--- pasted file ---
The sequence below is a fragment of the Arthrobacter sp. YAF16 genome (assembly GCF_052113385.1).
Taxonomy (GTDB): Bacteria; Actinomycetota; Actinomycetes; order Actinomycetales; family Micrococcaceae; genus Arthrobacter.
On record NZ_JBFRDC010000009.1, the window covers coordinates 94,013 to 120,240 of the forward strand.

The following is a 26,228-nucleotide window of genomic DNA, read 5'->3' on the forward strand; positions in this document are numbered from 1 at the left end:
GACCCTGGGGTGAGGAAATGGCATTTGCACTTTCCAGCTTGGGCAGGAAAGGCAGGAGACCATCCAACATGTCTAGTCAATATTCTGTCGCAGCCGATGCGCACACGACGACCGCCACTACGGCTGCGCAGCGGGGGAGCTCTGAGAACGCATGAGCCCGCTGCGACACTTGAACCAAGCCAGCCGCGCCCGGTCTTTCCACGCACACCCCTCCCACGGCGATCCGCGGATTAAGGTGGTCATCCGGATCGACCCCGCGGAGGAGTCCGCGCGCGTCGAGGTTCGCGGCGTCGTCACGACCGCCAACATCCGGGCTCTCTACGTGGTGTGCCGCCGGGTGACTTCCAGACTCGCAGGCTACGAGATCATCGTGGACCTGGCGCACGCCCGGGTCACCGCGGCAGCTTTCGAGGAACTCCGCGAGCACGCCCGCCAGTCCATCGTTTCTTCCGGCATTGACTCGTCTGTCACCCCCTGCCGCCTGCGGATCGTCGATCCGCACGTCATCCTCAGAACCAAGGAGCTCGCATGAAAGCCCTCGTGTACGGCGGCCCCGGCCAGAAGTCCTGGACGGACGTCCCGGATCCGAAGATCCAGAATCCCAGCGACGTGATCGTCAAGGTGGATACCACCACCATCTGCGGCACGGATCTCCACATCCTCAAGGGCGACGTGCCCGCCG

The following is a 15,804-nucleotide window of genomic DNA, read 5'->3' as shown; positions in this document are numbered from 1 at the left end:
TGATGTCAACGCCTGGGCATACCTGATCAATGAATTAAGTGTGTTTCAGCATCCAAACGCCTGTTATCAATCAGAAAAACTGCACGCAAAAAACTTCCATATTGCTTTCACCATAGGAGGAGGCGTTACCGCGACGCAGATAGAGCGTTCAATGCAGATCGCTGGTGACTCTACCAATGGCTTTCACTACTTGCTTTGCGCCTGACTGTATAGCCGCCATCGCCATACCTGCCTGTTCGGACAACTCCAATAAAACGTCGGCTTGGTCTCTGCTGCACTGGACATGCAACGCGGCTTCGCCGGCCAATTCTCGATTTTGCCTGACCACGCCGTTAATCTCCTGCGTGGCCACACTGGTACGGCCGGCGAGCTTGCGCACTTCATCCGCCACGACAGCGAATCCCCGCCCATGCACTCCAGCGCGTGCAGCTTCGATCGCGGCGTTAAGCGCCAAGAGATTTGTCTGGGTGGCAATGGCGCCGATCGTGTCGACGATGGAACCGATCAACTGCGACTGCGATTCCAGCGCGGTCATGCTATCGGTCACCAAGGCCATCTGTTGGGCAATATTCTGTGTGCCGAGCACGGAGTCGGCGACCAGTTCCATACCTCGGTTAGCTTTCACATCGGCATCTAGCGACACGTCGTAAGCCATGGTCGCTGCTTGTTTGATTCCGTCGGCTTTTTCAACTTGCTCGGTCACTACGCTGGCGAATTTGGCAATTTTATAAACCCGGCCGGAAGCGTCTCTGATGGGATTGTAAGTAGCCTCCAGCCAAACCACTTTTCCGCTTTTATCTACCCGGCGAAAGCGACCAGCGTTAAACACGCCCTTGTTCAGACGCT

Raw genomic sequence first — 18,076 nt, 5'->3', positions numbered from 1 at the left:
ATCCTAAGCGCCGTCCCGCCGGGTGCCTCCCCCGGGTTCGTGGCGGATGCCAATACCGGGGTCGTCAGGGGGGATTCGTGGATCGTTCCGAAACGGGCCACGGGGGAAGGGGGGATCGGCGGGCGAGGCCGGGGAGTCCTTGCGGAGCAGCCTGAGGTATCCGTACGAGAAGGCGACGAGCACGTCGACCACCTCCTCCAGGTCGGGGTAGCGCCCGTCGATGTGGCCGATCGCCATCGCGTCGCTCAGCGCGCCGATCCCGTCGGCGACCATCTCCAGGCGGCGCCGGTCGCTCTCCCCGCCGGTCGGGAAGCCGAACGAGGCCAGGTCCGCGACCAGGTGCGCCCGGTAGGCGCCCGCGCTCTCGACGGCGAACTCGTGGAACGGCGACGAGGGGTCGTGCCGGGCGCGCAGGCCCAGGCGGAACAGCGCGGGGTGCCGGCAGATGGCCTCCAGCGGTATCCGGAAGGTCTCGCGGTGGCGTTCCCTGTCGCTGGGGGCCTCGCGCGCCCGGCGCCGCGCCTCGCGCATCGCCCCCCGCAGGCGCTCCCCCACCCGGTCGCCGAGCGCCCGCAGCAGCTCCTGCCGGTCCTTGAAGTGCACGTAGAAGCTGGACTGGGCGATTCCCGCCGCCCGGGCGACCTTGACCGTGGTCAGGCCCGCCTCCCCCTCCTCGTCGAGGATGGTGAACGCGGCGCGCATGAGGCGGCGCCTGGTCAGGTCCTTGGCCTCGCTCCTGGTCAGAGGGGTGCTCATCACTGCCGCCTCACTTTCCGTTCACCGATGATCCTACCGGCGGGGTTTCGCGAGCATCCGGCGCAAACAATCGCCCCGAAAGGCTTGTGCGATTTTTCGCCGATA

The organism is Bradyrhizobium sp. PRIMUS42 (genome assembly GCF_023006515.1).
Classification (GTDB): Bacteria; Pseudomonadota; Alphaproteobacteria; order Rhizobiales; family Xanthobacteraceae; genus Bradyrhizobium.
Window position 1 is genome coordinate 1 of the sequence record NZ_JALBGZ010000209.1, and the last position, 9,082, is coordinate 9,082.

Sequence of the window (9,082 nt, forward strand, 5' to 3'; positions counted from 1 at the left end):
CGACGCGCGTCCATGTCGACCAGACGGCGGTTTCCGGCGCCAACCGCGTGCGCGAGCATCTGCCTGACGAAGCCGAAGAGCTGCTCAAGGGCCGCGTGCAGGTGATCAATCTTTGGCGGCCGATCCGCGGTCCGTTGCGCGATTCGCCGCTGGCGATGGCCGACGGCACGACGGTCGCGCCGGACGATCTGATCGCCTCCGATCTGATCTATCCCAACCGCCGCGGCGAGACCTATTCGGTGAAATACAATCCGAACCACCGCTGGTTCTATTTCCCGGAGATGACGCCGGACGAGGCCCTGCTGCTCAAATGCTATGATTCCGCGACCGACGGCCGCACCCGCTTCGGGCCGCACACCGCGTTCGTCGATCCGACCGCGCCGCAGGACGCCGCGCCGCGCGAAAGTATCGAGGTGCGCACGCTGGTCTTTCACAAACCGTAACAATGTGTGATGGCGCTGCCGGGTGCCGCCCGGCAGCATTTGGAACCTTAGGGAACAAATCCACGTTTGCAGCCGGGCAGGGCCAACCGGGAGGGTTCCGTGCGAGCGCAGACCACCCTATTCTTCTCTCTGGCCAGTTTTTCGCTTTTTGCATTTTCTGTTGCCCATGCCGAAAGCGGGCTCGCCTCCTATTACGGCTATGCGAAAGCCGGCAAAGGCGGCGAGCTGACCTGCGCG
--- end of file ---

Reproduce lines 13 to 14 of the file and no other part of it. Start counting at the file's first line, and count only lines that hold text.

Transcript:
Sequence of the window (9,082 nt, forward strand, 5' to 3'; positions counted from 1 at the left end):
CGACGCGCGTCCATGTCGACCAGACGGCGGTTTCCGGCGCCAACCGCGTGCGCGAGCATCTGCCTGACGAAGCCGAAGAGCTGCTCAAGGGCCGCGTGCAGGTGATCAATCTTTGGCGGCCGATCCGCGGTCCGTTGCGCGATTCGCCGCTGGCGATGGCCGACGGCACGACGGTCGCGCCGGACGATCTGATCGCCTCCGATCTGATCTATCCCAACCGCCGCGGCGAGACCTATTCGGTGAAATACAATCCGAACCACCGCTGGTTCTATTTCCCGGAGATGACGCCGGACGAGGCCCTGCTGCTCAAATGCTATGATTCCGCGACCGACGGCCGCACCCGCTTCGGGCCGCACACCGCGTTCGTCGATCCGACCGCGCCGCAGGACGCCGCGCCGCGCGAAAGTATCGAGGTGCGCACGCTGGTCTTTCACAAACCGTAACAATGTGTGATGGCGCTGCCGGGTGCCGCCCGGCAGCATTTGGAACCTTAGGGAACAAATCCACGTTTGCAGCCGGGCAGGGCCAACCGGGAGGGTTCCGTGCGAGCGCAGACCACCCTATTCTTCTCTCTGGCCAGTTTTTCGCTTTTTGCATTTTCTGTTGCCCATGCCGAAAGCGGGCTCGCCTCCTATTACGGCTATGCGAAAGCCGGCAAAGGCGGCGAGCTGACCTGCGCG